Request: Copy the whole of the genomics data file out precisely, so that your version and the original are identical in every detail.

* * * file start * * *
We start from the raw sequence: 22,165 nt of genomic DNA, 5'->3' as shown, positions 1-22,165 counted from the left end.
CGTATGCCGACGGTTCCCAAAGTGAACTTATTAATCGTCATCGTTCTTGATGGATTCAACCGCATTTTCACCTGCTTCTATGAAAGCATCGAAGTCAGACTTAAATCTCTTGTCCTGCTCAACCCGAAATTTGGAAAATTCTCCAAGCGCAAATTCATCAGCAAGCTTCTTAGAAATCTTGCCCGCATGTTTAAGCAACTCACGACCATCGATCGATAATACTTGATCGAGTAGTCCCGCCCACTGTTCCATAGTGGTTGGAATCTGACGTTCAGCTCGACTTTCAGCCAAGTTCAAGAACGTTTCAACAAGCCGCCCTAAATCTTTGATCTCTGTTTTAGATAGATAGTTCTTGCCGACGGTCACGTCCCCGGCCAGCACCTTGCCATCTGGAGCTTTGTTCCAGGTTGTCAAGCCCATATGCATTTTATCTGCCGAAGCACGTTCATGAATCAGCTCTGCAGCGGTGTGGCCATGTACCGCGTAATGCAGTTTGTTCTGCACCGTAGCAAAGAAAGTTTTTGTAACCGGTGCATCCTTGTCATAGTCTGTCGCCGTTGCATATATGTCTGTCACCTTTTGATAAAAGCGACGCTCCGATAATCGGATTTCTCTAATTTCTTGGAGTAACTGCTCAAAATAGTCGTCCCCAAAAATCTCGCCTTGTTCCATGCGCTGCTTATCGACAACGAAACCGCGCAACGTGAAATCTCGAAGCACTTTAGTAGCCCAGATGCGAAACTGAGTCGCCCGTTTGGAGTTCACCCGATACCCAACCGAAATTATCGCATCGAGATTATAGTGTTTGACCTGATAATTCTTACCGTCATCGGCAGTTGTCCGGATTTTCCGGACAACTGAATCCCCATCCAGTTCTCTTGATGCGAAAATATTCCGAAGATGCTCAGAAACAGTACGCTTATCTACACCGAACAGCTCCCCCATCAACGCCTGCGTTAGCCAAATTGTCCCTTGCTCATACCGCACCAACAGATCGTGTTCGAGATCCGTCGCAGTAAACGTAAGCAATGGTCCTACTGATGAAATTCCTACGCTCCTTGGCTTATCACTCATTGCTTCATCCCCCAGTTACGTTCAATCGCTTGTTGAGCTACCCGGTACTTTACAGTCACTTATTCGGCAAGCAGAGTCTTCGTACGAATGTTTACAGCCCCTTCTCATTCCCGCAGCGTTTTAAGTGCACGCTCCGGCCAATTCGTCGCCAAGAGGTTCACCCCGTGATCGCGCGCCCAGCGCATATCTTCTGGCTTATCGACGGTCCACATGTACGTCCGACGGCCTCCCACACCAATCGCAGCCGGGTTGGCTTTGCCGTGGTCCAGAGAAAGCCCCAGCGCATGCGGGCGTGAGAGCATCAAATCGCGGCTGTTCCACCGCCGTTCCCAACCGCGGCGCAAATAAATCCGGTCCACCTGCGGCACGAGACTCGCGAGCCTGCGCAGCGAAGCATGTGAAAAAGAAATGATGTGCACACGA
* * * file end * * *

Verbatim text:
We start from the raw sequence: 22,165 nt of genomic DNA, 5'->3' as shown, positions 1-22,165 counted from the left end.
CGTATGCCGACGGTTCCCAAAGTGAACTTATTAATCGTCATCGTTCTTGATGGATTCAACCGCATTTTCACCTGCTTCTATGAAAGCATCGAAGTCAGACTTAAATCTCTTGTCCTGCTCAACCCGAAATTTGGAAAATTCTCCAAGCGCAAATTCATCAGCAAGCTTCTTAGAAATCTTGCCCGCATGTTTAAGCAACTCACGACCATCGATCGATAATACTTGATCGAGTAGTCCCGCCCACTGTTCCATAGTGGTTGGAATCTGACGTTCAGCTCGACTTTCAGCCAAGTTCAAGAACGTTTCAACAAGCCGCCCTAAATCTTTGATCTCTGTTTTAGATAGATAGTTCTTGCCGACGGTCACGTCCCCGGCCAGCACCTTGCCATCTGGAGCTTTGTTCCAGGTTGTCAAGCCCATATGCATTTTATCTGCCGAAGCACGTTCATGAATCAGCTCTGCAGCGGTGTGGCCATGTACCGCGTAATGCAGTTTGTTCTGCACCGTAGCAAAGAAAGTTTTTGTAACCGGTGCATCCTTGTCATAGTCTGTCGCCGTTGCATATATGTCTGTCACCTTTTGATAAAAGCGACGCTCCGATAATCGGATTTCTCTAATTTCTTGGAGTAACTGCTCAAAATAGTCGTCCCCAAAAATCTCGCCTTGTTCCATGCGCTGCTTATCGACAACGAAACCGCGCAACGTGAAATCTCGAAGCACTTTAGTAGCCCAGATGCGAAACTGAGTCGCCCGTTTGGAGTTCACCCGATACCCAACCGAAATTATCGCATCGAGATTATAGTGTTTGACCTGATAATTCTTACCGTCATCGGCAGTTGTCCGGATTTTCCGGACAACTGAATCCCCATCCAGTTCTCTTGATGCGAAAATATTCCGAAGATGCTCAGAAACAGTACGCTTATCTACACCGAACAGCTCCCCCATCAACGCCTGCGTTAGCCAAATTGTCCCTTGCTCATACCGCACCAACAGATCGTGTTCGAGATCCGTCGCAGTAAACGTAAGCAATGGTCCTACTGATGAAATTCCTACGCTCCTTGGCTTATCACTCATTGCTTCATCCCCCAGTTACGTTCAATCGCTTGTTGAGCTACCCGGTACTTTACAGTCACTTATTCGGCAAGCAGAGTCTTCGTACGAATGTTTACAGCCCCTTCTCATTCCCGCAGCGTTTTAAGTGCACGCTCCGGCCAATTCGTCGCCAAGAGGTTCACCCCGTGATCGCGCGCCCAGCGCATATCTTCTGGCTTATCGACGGTCCACATGTACGTCCGACGGCCTCCCACACCAATCGCAGCCGGGTTGGCTTTGCCGTGGTCCAGAGAAAGCCCCAGCGCATGCGGGCGTGAGAGCATCAAATCGCGGCTGTTCCACCGCCGTTCCCAACCGCGGCGCAAATAAATCCGGTCCACCTGCGGCACGAGACTCGCGAGCCTGCGCAGCGAAGCATGTGAAAAAGAAATGATGTGCACACGA